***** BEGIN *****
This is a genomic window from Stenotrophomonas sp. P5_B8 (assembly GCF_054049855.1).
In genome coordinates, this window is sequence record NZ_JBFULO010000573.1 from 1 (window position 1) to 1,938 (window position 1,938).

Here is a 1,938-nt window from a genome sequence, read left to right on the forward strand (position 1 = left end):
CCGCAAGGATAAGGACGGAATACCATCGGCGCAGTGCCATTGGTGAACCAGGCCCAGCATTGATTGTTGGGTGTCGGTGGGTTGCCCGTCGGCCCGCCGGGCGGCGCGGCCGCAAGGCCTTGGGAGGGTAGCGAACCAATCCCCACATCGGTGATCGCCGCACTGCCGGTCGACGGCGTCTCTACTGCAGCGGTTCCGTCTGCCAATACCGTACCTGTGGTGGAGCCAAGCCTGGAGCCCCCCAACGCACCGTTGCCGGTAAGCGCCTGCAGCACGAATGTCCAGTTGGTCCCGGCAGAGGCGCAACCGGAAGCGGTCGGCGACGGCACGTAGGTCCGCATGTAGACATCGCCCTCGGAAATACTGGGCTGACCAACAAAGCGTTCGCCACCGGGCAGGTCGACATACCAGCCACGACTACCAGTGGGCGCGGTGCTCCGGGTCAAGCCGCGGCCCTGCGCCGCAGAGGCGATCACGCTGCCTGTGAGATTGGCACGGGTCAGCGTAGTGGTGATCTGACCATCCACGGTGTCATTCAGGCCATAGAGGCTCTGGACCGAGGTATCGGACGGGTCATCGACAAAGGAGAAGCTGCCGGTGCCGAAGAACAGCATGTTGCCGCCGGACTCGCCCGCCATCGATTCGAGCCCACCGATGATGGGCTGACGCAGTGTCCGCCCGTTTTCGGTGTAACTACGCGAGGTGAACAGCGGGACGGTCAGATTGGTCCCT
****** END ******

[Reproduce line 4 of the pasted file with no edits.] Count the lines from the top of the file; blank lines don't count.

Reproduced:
CCGCAAGGATAAGGACGGAATACCATCGGCGCAGTGCCATTGGTGAACCAGGCCCAGCATTGATTGTTGGGTGTCGGTGGGTTGCCCGTCGGCCCGCCGGGCGGCGCGGCCGCAAGGCCTTGGGAGGGTAGCGAACCAATCCCCACATCGGTGATCGCCGCACTGCCGGTCGACGGCGTCTCTACTGCAGCGGTTCCGTCTGCCAATACCGTACCTGTGGTGGAGCCAAGCCTGGAGCCCCCCAACGCACCGTTGCCGGTAAGCGCCTGCAGCACGAATGTCCAGTTGGTCCCGGCAGAGGCGCAACCGGAAGCGGTCGGCGACGGCACGTAGGTCCGCATGTAGACATCGCCCTCGGAAATACTGGGCTGACCAACAAAGCGTTCGCCACCGGGCAGGTCGACATACCAGCCACGACTACCAGTGGGCGCGGTGCTCCGGGTCAAGCCGCGGCCCTGCGCCGCAGAGGCGATCACGCTGCCTGTGAGATTGGCACGGGTCAGCGTAGTGGTGATCTGACCATCCACGGTGTCATTCAGGCCATAGAGGCTCTGGACCGAGGTATCGGACGGGTCATCGACAAAGGAGAAGCTGCCGGTGCCGAAGAACAGCATGTTGCCGCCGGACTCGCCCGCCATCGATTCGAGCCCACCGATGATGGGCTGACGCAGTGTCCGCCCGTTTTCGGTGTAACTACGCGAGGTGAACAGCGGGACGGTCAGATTGGTCCCT